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Patterns of care for women with uterine leiomyoma
Leiomyomata uteri, also know as uterine fibroids, are the most common tumors of the female reproductive tract. Although the majority of leiomyomata are asymptomatic, more than 30% of affected women suffer from one or more symptoms including abnormal uterine bleeding, anemia, pelvic pain, pelvic pressure, urinary problems and infertility. Our objective was to identify patient-, physician- and hospital-related factors that are associated with patterns of care for this condition. Two approaches were used to identify determinants of treatment among women with a primary diagnosis of leiomyoma. First, we used administrative data from the Massachusetts Health Data Consortium to identify determinants of hysterectomy in Massachusetts women over a two year period. Second, we conducted a chart review study of leiomyoma patients at Baystate Medical Center in Springfield, Massachusetts to identify determinants of treatment pattern during the same time period. Both sets of analyses identified factors associated with treatment decision. In the analysis of the Massachusetts Health Data Consortium data, significant determinants of hysterectomy included older age, White or Hispanic race, hospital location outside of Boston and hospital lacking specialized OB/GYN services. In the analysis using hospital records, we found that younger age; Black race, insurance through an HMO, more recent physician graduation, and nulliparity were significantly associated with a conservative treatment approach. Presence of symptoms including heavy bleeding and urinary problems were significantly associated with receiving no conservative treatment prior to hysterectomy. This pair of studies has clearly shown that a variety of clinical, patient, hospital and physician characteristics are important determinants of treatment in women with a primary diagnosis of leiomyoma. Future research should focus on examining the interrelationships of these various factors in determining patterns of care for various sub-sets of patients diagnosed with leiomyomata. New research efforts should be centered in large physician practice groups where longitudinal studies of patients can be used to assess the extent to which physician and patient attitudes and behaviors influence the decision making process with regard to this condition.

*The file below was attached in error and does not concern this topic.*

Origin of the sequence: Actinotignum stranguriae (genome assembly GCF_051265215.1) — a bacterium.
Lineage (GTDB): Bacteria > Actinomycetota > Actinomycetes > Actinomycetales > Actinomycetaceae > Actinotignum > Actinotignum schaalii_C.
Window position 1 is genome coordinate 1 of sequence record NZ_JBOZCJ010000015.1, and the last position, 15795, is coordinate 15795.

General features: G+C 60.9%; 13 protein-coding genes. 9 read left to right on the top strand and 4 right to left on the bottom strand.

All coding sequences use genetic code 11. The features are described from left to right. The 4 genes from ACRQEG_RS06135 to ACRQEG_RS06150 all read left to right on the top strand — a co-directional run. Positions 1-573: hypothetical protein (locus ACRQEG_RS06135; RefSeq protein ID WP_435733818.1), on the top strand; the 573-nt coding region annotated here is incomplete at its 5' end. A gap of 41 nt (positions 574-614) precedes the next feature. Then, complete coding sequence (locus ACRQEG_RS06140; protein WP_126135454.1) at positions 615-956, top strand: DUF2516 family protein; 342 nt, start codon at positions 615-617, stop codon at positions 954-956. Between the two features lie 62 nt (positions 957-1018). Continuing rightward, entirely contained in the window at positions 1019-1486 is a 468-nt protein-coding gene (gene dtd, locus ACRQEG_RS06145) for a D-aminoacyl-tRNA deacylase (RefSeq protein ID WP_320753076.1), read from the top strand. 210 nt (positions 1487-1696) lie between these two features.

Cook, Elizabeth Donohoe, "Patterns of care for women with uterine leiomyoma" (2003). Doctoral Dissertations Available from Proquest. AAI3096269.